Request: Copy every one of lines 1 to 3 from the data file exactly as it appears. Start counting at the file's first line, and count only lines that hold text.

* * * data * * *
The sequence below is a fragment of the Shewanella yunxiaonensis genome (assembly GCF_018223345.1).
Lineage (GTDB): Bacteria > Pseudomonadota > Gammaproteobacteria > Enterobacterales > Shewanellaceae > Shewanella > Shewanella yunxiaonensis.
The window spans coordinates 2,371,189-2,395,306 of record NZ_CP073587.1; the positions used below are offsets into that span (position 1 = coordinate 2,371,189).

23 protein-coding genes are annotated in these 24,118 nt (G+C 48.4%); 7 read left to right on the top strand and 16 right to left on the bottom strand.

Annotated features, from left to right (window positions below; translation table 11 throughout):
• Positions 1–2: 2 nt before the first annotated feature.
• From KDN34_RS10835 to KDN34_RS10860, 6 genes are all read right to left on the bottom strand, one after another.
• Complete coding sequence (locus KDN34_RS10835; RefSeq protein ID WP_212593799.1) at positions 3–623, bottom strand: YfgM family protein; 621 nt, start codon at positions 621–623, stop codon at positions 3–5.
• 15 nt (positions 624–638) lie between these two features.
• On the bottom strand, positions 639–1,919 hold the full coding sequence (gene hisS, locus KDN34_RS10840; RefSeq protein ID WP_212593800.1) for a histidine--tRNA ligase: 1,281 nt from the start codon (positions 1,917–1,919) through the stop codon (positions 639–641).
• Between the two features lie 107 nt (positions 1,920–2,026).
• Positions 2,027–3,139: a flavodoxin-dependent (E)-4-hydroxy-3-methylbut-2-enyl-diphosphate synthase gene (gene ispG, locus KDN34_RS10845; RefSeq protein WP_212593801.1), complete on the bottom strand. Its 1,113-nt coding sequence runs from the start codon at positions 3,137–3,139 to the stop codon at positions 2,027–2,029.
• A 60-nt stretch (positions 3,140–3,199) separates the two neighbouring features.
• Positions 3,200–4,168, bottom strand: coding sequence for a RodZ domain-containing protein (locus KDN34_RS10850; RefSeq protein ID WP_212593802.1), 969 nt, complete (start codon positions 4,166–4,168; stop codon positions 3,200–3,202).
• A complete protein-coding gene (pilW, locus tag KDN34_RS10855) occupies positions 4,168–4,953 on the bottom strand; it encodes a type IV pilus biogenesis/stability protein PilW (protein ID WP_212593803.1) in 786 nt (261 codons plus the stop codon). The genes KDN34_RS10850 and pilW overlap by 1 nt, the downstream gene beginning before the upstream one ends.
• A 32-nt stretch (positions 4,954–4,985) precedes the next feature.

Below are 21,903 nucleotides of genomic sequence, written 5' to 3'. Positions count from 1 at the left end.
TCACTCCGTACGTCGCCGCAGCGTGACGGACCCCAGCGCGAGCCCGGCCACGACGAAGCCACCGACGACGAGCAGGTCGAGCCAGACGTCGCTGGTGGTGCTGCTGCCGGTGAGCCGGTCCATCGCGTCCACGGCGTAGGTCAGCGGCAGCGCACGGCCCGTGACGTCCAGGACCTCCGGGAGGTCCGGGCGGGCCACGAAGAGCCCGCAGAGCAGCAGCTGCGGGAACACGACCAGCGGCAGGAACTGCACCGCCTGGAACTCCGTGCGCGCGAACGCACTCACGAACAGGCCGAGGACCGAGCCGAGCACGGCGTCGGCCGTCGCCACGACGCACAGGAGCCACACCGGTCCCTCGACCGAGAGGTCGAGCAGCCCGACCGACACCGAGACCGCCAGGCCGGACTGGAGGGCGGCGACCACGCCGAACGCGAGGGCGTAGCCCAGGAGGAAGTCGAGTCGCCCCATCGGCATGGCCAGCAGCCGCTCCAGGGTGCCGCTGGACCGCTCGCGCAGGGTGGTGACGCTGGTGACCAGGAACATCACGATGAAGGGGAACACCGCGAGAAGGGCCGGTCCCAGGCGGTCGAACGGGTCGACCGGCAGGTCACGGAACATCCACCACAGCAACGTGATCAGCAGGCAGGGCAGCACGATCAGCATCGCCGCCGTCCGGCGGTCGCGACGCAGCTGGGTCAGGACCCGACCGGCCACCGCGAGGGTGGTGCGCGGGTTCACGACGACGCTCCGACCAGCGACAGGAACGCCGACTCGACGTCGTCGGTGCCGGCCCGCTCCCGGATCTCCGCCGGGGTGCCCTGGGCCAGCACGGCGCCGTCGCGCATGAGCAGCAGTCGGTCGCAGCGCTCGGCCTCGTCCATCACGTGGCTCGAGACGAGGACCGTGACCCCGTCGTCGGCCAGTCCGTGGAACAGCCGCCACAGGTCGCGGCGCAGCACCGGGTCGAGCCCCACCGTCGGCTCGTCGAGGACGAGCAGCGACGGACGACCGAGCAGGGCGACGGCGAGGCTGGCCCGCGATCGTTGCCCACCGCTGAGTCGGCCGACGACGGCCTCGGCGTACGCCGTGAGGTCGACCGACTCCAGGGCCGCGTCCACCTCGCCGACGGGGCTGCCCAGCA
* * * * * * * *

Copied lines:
The sequence below is a fragment of the Shewanella yunxiaonensis genome (assembly GCF_018223345.1).
Lineage (GTDB): Bacteria > Pseudomonadota > Gammaproteobacteria > Enterobacterales > Shewanellaceae > Shewanella > Shewanella yunxiaonensis.
The window spans coordinates 2,371,189-2,395,306 of record NZ_CP073587.1; the positions used below are offsets into that span (position 1 = coordinate 2,371,189).